I was both baffled and intrigued by this novel. I was baffled because I started out trying to make sense of something that was intended to be a wild, reckless ride along a winding road going nowhere and I was intrigued because of the excellence of the story-telling and its raucous hilarity. Adding to the enjoyment was the fluidity of the translation from Spanish to English. It was so well done. It does not read with the awkward good intentions of a translator but rather, as if it was written in the modern English vernacular. (Good job Natasha Wimmer).
I gave this work of fiction the ‘post-modern’ tag to indicate that it does not follow a straightforward story telling formula of having a beginning, a middle and an end. I wasn’t sure if this was the right thing to do after all, what does post modern mean anymore? I have heard of the term as far back as the nineteen sixties and have always asked myself what comes after post modern? Post post–modern?
The chapters skip from one time period to another and mention events such the beheading of Anne Boleyn, the Counter Reformation the Spanish Conquest of South America and the political maneuverings of cardinals, popes and power hungry Italian and Spanish aristocrats of the mid sixteenth century and all of this jumbled together into a sort of rowdy salad of cameo portraits. At one extreme, the religious personages are worldly and lascivious and at the other are excessively upright and chaste in they’re ardent mission to rid their world of heretics by burning them out of existance (perhaps that’s not so funny). Interspersing the chapters filled with outrageuos escapdes and character portraits are chapters that follow a ficticous tennis match between the Italian painter Caravaggio and the Spanish poet Francisco de Quevedo. The ball they are using is stuffed with the hair shaved from the head of the ill fated Anne Boelyn. The author hints that life and death are some how tied into the outcome of this match but this is never really clarified as the players themselves are suffering from oppressive hangovers and have little recollection of how they came to be tied up in this game. (By the bye the author provides a historic account of the development of the game of tennis and its variations, which I think he made up out of his head, not that it matters). As the story progresses the match disintergrates into something that is more like two puppies rolling around in the dirt than a game with rules and formalities. In fact the whole story with all its diversions and portraits and idiosyncratic characters might be an elaborate invention. I think we are not meant to check out the accuracy of the author’s historical account. For example, Hernán Cortés is portrayed as a tough but rather ridiculous, dippy old man who stumbles through the conquest of South America destroying a civilization while hardly understanding the devastating outcome of his actions. Then there is the Bishop Vasco de Quiroga who took the satirical writings of Thomas More literally and tried to create Utopia in fifteenth century Mexico. This seems to ring true based on a Google search but it would not have to be to make this novel worth reading . Álvaro Enrigue writes with strength and self-confidence so if his stories are not true they read with the verisimilitude demanded by good literature. So I would never check the facts closely, this is not what the story is about.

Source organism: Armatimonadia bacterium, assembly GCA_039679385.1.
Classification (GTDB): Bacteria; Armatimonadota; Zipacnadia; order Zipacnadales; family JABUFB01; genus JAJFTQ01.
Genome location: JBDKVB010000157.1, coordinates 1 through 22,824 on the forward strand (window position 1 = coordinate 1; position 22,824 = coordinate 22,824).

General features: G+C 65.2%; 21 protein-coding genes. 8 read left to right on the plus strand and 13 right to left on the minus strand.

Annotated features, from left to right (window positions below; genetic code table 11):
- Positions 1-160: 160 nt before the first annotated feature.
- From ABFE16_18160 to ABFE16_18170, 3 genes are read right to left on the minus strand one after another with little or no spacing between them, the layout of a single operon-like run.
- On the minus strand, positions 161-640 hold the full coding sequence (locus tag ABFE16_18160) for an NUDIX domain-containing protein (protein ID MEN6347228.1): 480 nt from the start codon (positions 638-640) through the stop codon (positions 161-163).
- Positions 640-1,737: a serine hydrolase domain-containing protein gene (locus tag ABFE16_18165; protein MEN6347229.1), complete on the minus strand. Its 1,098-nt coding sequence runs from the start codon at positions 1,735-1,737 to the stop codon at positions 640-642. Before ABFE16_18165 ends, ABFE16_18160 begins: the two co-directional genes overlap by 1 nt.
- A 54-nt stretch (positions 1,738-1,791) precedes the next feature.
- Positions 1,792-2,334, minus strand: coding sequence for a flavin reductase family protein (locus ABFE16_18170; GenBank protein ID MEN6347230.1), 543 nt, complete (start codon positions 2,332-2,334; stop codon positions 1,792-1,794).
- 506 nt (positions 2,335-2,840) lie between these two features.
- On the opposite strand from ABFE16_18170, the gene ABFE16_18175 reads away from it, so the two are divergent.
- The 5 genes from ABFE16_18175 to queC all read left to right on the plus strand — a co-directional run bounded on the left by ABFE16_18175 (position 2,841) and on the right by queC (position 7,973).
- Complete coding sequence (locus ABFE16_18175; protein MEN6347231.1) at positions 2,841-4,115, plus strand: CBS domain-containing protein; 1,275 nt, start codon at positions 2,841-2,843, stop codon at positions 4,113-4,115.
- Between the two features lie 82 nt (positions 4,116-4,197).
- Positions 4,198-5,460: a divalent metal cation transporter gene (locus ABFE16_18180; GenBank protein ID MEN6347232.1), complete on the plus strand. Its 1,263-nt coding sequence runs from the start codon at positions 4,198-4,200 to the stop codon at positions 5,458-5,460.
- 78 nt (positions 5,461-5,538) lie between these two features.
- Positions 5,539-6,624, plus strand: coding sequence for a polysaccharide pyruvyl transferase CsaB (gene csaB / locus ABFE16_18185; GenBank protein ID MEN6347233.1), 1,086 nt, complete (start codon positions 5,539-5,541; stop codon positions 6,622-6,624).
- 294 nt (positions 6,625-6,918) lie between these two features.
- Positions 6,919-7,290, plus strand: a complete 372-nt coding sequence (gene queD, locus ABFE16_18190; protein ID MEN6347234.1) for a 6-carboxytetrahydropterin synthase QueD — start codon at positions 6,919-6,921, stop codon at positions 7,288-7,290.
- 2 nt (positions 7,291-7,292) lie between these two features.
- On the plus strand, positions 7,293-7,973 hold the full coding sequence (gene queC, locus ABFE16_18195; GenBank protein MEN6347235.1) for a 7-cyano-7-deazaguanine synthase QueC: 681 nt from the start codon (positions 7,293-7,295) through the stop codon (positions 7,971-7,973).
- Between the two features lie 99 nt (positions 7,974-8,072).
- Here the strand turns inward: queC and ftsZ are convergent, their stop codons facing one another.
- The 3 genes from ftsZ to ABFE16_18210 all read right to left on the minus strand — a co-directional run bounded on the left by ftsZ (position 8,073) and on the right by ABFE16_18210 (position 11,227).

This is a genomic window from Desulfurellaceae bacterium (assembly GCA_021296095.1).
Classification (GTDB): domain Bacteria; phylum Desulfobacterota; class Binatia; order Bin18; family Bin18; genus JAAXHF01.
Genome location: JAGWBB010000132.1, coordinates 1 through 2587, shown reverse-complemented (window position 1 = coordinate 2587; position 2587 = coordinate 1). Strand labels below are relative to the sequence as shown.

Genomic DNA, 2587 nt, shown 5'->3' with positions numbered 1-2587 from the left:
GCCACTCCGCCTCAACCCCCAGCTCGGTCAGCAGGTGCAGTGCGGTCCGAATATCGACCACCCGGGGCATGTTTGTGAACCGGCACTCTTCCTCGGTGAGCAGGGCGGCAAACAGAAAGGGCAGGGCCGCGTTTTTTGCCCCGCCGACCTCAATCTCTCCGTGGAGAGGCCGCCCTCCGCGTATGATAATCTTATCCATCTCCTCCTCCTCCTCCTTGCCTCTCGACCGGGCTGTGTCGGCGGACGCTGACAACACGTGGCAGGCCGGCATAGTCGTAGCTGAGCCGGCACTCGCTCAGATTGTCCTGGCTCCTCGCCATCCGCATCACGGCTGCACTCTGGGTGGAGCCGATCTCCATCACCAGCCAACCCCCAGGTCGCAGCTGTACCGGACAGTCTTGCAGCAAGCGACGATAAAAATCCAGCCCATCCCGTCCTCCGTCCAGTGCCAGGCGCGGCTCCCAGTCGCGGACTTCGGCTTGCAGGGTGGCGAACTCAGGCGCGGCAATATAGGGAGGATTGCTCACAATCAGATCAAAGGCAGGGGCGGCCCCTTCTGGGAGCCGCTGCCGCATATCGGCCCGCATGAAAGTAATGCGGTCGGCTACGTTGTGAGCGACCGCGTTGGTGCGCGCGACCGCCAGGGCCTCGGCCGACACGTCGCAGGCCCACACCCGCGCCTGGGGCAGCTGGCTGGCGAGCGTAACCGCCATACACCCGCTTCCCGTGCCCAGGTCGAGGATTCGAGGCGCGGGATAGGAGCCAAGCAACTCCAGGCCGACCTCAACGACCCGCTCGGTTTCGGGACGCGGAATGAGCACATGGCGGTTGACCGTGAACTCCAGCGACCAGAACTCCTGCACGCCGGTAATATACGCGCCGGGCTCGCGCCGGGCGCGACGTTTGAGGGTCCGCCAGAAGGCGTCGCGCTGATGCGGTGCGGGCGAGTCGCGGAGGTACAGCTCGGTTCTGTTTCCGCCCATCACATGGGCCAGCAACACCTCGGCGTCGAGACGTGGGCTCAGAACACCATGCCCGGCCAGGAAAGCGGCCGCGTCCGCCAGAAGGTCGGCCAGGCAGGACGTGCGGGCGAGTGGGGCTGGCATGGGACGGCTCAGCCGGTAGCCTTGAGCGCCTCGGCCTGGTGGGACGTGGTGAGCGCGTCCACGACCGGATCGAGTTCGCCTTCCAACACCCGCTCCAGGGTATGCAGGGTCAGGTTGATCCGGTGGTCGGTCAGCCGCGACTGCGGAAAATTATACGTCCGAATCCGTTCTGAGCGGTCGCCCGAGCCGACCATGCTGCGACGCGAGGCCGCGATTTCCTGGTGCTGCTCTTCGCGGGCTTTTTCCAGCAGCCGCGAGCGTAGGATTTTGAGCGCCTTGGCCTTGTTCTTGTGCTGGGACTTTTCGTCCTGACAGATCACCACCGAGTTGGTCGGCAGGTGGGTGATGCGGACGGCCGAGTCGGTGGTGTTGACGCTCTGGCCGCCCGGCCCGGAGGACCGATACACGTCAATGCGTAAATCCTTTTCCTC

After I had invested a great deal of time in the reading of this book I became concerned when I was three quaters of the way through and had no idea what it was about. However, the author eventually explains its substance and meaning towards the end and it makes sense. Therefore as the mystery of what this book could possibly be about is part of its charm I am not going to give away the solution to the puzzle.
I enjoyed this book and would advise anyone who would take it up to have a light heart and not worry as all will be revealed in time.